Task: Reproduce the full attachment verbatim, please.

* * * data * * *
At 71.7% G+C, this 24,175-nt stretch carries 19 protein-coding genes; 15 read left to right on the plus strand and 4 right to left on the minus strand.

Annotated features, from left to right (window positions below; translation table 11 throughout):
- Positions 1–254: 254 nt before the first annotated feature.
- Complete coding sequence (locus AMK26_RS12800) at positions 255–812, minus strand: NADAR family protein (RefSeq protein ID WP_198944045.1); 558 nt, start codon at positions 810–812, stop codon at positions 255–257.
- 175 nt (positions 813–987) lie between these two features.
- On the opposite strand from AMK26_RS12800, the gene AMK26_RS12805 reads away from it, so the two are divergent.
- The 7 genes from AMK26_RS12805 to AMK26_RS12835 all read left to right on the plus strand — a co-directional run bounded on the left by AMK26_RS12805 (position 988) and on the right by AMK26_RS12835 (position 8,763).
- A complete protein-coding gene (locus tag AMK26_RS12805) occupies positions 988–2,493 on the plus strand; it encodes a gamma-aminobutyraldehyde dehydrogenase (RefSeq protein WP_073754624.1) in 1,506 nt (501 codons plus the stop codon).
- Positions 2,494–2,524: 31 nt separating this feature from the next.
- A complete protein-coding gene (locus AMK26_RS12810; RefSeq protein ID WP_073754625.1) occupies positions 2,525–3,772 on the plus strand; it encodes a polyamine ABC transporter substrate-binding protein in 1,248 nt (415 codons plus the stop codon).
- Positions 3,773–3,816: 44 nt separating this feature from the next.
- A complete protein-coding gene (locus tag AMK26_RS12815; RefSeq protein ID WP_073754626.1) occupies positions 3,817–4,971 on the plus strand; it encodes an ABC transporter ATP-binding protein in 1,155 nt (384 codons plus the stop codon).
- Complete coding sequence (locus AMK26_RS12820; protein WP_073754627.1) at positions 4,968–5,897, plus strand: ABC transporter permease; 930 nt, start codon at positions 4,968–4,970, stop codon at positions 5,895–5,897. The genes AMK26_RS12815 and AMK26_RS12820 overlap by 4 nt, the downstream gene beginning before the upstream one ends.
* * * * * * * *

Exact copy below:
At 71.7% G+C, this 24,175-nt stretch carries 19 protein-coding genes; 15 read left to right on the plus strand and 4 right to left on the minus strand.

Annotated features, from left to right (window positions below; translation table 11 throughout):
- Positions 1–254: 254 nt before the first annotated feature.
- Complete coding sequence (locus AMK26_RS12800) at positions 255–812, minus strand: NADAR family protein (RefSeq protein ID WP_198944045.1); 558 nt, start codon at positions 810–812, stop codon at positions 255–257.
- 175 nt (positions 813–987) lie between these two features.
- On the opposite strand from AMK26_RS12800, the gene AMK26_RS12805 reads away from it, so the two are divergent.
- The 7 genes from AMK26_RS12805 to AMK26_RS12835 all read left to right on the plus strand — a co-directional run bounded on the left by AMK26_RS12805 (position 988) and on the right by AMK26_RS12835 (position 8,763).
- A complete protein-coding gene (locus tag AMK26_RS12805) occupies positions 988–2,493 on the plus strand; it encodes a gamma-aminobutyraldehyde dehydrogenase (RefSeq protein WP_073754624.1) in 1,506 nt (501 codons plus the stop codon).
- Positions 2,494–2,524: 31 nt separating this feature from the next.
- A complete protein-coding gene (locus AMK26_RS12810; RefSeq protein ID WP_073754625.1) occupies positions 2,525–3,772 on the plus strand; it encodes a polyamine ABC transporter substrate-binding protein in 1,248 nt (415 codons plus the stop codon).
- Positions 3,773–3,816: 44 nt separating this feature from the next.
- A complete protein-coding gene (locus tag AMK26_RS12815; RefSeq protein ID WP_073754626.1) occupies positions 3,817–4,971 on the plus strand; it encodes an ABC transporter ATP-binding protein in 1,155 nt (384 codons plus the stop codon).
- Complete coding sequence (locus AMK26_RS12820; protein WP_073754627.1) at positions 4,968–5,897, plus strand: ABC transporter permease; 930 nt, start codon at positions 4,968–4,970, stop codon at positions 5,895–5,897. The genes AMK26_RS12815 and AMK26_RS12820 overlap by 4 nt, the downstream gene beginning before the upstream one ends.